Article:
SPRINGFIELD — A proposal unveiled Tuesday by U.S. Rep. Richard E. Neal for universal paid family and medical leave, guaranteed access to child care and for the child-tax credit to be made permanent offers a path back from the lingering economic troubles of the pandemic, the congressman said in an interview.
“I think that the pandemic alerted us to the new realities of workforce participation,” Neal, D-Springfield, said amid a national rollout of his proposal, called the Economy for Families Act. “At the same time we still have lost 8 million jobs that have not returned. Four million people who were looking for work and are not looking for work.”
Neal’s plan was released a day before President Joe Biden’s address to Congress Wednesday night.
Elements of the proposal involving child care and support for those caring for sick family members were designed to address a phenomenon reported by employers around the country: they’re hiring, but they’re not getting the applicants they need.
“I don’t agree with all of it. I suspect it might be some of it,” Neal, chairman of the House Committee on Ways and Means, said Tuesday when asked if more generous unemployment benefits were to blame. Those benefits will run out in September. He said the stronger argument at this stage is that COVID-19 and the pandemic’s disruptions to child care networks are keeping people, especially women, on the sidelines of the labor market.
“It’s not just the road we pave that gets us to work. It’s the child care that keeps us confidently at work,” Neal said.
Meanwhile, the child tax credits in the American Rescue Plan — which start in two months, and which some experts say will cut child poverty rates in half — will expire at the end of the year.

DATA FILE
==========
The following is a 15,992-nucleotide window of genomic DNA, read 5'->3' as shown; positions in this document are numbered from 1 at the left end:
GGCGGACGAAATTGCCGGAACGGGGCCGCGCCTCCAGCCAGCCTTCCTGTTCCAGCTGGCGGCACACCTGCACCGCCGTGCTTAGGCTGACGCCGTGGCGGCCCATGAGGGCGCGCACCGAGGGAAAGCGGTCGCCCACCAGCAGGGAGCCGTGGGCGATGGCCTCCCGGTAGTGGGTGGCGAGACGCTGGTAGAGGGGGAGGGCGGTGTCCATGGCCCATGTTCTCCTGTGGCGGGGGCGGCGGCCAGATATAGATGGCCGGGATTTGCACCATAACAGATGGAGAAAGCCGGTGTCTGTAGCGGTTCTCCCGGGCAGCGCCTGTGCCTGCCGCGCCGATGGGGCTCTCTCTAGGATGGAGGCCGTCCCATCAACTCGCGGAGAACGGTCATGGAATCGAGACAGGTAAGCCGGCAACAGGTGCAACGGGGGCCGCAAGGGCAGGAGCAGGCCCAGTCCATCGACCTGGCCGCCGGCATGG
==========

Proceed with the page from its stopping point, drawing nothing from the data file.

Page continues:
Neal’s plan calls for an annual tax credit of $3,000 per child, and the figure rises to $3,600 for young children. The credit is fully refundable, meaning the recipient receives a monthly payment.
On Wednesday, according to the Washington Post, Biden is expected to announce plans to extend the child tax credit for five years.
“Let’s see what the president has to say,” Neal said, adding that he consulted with the White House on Monday.
Another provision of Neal’s proposal is a fully refundable child and dependent care credit, providing up to $8,000 for qualifying child care expenses of up to $16,000. A proposed earned income tax credit would nearly triple the maximum credit for workers without dependents.
Other proposals include a new refundable payroll tax credit for child care providers to raise wages of essential child care workers, and Child Care Information Network for parents and caregivers to access information about available child care slots.
Neal’s proposal is part of a pattern of congressional Democrats pushing the Biden administration to take bigger steps toward reshaping the economy. The Post cited calls for an expansion to Medicare.
Neal said he supports an expansion of the Affordable Care Act, the so-called Obamacare legislation, which would make coverage more portable and include expanded subsidies. Neal said Biden largely embraces the plan.
“Let’s have a conversation about what we are desirous of,” Neal said. “Then let’s talk about how to pay for it.”
Neal said the total cost of the proposal won’t be public until it is scored by the Congressional Budget Office. Details of how to raise any money will be the subject of negotiations in the tax-writing Ways and Means Committee.